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 can you ID this Cyathea? 
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Joined: Mon Mar 23, 2015 1:11 am
Posts: 5
Location: London UK, Hanwell
Post can you ID this Cyathea?
One of my Cyathea expected to be either C.browni or C.cooperi. At least I believed I ID'ed and collected spores from the species. It looks unlike both. Here the pictures:

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Thu Apr 20, 2017 2:18 am
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Joined: Sun Sep 02, 2012 7:46 pm
Posts: 862
Location: Maastricht Netherlands
Post Re: can you ID this Cyathea?
Hi Alex, resembles a brownii hybrid [ brownii / cooperi] , I already Saw many copies that looked like this here and seen by other growers! Difficult to determine correctly :roll:

Eduard.

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Thu Apr 20, 2017 10:19 am
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Joined: Wed Jun 23, 2010 12:59 pm
Posts: 113
Location: The Netherlands
Post Re: can you ID this Cyathea?
Hybrids between tree ferns species seem to be very rare and few have been discribed. I therefore don't think there is a good reason to think this might be a hybrid. Cooperi is so variable.


Thu Apr 20, 2017 10:40 am
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Joined: Sun Sep 02, 2012 7:46 pm
Posts: 862
Location: Maastricht Netherlands
Post Re: can you ID this Cyathea?
I have heard that research has been done, the brownii's that I raised here [brownii var.] has brownii and cooperi genes .

Eduard.

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2016 min. -07.0ºC --- max. 35.4ºC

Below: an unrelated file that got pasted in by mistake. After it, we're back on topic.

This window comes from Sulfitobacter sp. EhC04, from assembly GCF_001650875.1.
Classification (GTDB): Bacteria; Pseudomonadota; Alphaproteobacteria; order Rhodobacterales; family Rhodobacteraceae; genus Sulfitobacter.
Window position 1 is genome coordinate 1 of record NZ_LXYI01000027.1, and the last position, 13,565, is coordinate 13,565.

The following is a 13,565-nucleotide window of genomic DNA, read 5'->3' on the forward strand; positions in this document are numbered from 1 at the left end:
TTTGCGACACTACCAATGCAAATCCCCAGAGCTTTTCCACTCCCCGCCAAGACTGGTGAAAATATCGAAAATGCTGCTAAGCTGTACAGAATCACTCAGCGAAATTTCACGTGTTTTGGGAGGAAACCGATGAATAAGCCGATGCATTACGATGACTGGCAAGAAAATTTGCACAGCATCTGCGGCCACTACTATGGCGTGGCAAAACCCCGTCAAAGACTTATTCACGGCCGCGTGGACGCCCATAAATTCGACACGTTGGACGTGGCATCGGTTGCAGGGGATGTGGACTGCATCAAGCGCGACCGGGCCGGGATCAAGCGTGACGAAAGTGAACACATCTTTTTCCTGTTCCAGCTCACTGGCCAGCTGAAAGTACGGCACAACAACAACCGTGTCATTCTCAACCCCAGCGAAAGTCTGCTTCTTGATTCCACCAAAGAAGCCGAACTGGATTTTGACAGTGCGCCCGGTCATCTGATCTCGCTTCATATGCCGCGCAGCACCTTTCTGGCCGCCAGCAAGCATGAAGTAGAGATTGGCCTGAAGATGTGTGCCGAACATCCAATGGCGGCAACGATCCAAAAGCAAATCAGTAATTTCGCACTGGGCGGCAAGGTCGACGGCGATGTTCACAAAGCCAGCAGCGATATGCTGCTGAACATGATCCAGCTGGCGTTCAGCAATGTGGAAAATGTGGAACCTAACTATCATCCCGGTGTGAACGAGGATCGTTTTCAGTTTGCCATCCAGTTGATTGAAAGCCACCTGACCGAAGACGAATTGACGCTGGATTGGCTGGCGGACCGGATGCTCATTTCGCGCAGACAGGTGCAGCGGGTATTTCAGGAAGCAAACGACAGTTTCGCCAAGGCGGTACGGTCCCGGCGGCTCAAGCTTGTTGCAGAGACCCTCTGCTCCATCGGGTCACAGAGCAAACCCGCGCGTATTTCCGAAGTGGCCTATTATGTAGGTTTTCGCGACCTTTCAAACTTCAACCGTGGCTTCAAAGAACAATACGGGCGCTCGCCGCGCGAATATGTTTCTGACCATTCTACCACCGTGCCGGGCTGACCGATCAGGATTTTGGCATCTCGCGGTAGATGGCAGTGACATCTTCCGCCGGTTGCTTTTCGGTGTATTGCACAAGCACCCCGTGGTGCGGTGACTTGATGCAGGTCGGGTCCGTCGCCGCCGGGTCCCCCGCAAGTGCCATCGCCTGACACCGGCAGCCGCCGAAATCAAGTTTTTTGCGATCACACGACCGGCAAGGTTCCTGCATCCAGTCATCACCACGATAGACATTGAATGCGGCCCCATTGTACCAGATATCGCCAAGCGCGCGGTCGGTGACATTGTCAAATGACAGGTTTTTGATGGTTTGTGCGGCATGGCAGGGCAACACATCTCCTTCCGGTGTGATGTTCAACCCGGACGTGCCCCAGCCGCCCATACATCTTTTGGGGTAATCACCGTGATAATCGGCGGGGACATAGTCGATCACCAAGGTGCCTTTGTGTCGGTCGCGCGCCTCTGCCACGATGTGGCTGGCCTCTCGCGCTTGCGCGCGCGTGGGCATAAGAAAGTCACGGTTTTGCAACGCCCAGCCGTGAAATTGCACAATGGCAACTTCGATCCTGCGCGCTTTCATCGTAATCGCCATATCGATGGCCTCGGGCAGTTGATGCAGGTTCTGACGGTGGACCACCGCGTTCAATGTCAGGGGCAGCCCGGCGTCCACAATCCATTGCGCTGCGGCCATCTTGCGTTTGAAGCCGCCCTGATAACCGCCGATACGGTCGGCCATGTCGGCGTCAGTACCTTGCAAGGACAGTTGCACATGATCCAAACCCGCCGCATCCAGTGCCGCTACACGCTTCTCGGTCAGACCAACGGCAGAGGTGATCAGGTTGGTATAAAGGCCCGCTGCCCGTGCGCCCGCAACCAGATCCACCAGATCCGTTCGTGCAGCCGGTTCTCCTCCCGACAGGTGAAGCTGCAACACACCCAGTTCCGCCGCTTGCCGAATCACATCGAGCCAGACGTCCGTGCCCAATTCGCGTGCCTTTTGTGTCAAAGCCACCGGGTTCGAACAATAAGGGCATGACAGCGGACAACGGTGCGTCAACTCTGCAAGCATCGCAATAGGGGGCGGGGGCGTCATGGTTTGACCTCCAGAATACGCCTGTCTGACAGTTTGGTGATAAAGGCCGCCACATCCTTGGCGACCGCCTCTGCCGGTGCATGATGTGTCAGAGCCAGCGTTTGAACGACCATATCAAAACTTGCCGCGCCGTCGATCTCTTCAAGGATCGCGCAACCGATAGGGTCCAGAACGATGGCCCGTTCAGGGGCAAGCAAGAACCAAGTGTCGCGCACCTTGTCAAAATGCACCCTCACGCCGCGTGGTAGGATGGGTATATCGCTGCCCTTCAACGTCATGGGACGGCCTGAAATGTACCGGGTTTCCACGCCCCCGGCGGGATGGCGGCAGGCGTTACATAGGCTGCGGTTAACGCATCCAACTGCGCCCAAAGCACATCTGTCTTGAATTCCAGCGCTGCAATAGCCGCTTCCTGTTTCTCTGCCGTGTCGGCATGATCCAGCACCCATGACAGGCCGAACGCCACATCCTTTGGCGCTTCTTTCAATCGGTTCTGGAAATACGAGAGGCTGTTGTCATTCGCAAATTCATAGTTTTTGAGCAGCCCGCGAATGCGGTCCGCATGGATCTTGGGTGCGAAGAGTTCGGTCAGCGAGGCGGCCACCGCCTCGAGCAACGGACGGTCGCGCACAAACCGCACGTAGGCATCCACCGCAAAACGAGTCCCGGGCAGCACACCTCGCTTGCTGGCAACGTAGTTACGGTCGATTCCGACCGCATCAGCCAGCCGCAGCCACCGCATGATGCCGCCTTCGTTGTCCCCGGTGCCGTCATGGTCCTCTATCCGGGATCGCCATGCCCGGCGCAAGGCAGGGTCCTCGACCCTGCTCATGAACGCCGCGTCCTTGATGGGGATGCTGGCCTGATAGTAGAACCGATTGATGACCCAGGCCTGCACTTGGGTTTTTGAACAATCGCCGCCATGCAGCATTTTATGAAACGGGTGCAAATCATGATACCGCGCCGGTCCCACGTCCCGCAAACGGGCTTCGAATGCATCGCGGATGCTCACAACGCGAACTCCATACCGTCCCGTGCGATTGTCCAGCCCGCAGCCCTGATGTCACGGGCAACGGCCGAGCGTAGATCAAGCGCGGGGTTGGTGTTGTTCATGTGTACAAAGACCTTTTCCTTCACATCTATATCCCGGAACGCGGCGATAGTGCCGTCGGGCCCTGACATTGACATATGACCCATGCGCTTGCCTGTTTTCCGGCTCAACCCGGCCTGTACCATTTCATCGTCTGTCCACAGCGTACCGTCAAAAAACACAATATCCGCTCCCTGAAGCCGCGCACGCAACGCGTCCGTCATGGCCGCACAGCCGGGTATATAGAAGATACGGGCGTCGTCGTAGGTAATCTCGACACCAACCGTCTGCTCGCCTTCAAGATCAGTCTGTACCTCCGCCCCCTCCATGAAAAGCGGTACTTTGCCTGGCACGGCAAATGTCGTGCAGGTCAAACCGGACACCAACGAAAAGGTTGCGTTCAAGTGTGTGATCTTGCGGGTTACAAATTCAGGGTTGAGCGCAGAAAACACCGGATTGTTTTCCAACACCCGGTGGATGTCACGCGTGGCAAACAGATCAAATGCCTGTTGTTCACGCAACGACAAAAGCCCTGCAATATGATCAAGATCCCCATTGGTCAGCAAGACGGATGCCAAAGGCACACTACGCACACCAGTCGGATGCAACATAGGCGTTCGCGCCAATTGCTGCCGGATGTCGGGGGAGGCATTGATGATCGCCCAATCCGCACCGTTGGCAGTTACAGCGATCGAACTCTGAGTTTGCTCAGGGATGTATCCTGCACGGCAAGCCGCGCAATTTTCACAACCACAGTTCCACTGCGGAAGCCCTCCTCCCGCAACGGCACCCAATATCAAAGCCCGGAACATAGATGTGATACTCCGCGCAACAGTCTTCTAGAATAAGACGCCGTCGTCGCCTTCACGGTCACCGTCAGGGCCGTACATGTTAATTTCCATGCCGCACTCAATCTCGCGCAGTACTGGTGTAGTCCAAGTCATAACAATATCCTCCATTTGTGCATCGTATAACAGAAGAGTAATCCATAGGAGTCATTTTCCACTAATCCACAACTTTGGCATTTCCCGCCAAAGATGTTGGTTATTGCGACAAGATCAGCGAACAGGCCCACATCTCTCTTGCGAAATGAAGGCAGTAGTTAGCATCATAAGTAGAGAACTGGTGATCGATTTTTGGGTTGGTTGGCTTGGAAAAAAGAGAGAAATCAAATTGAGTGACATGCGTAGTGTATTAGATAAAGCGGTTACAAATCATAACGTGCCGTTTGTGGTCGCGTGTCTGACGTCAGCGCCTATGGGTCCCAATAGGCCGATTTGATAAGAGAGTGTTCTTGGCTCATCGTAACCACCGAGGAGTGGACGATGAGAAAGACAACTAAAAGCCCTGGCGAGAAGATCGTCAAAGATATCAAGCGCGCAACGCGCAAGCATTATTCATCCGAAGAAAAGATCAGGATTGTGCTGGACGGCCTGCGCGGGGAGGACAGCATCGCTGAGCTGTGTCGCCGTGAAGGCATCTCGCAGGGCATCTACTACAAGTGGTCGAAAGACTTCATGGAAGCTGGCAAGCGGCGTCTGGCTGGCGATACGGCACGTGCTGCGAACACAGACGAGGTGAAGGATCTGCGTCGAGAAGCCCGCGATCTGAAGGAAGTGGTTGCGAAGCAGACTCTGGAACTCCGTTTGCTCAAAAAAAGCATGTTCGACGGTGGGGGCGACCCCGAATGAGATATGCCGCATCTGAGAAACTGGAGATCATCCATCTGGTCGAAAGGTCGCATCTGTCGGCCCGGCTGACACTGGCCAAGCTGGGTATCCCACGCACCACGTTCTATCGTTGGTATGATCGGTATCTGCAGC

2017 min. -08.1ºC --- max. 23.5ºC


Thu Apr 20, 2017 11:18 am
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Joined: Wed Oct 31, 2007 5:52 pm
Posts: 7409
Location: Hayward- S.F. Bay area Ca.
Post Re: can you ID this Cyathea?
I would go with C.brownii. Funny that here in the states its never sold at nurseries. You have to internet order it. C.cooperi is sold everywhere.


Thu Apr 20, 2017 10:47 pm
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Joined: Mon Mar 23, 2015 1:11 am
Posts: 5
Location: London UK, Hanwell
Post Re: can you ID this Cyathea?
The most remarkable property of the "hybrid" is the extremely fast maturation. The "spore-to-spore" time was just 25month! Two other spore samples, I presume C.coopery and C.browni, were seeded simultaneously. C.coopery become fertile a year after the "hybrid", whereas C.browni 7 years on still has no spores. The "hybrid" spores are viable and fast to produce protallys. I would expect some fertility issues from a hybid. C.marcescens is well known example.

Still Eduard's hypothesis has a good chance as I had C.coopery and C.browni specimens sids-by-side when early protallys were replanted in one "sporelining" box. Here: three bottom rows are Cyathea leichardtiana, Cyathea brownii and Cyathea cooperi.

Image

On the other hand the plants are "C.cooperi", "C.browni" or "C.mistery" only in my opinion. I hope you will agree with me on the first two at least.

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Early days when I collected spores in RBG Melbourne I labelled them "cooperi" or "browni" almost randomly. As result I used spores from these three plants (below) and later randomly peaked few sporelins from every germline. So they all are of nameless descent.

Image


Fri Apr 21, 2017 3:04 am
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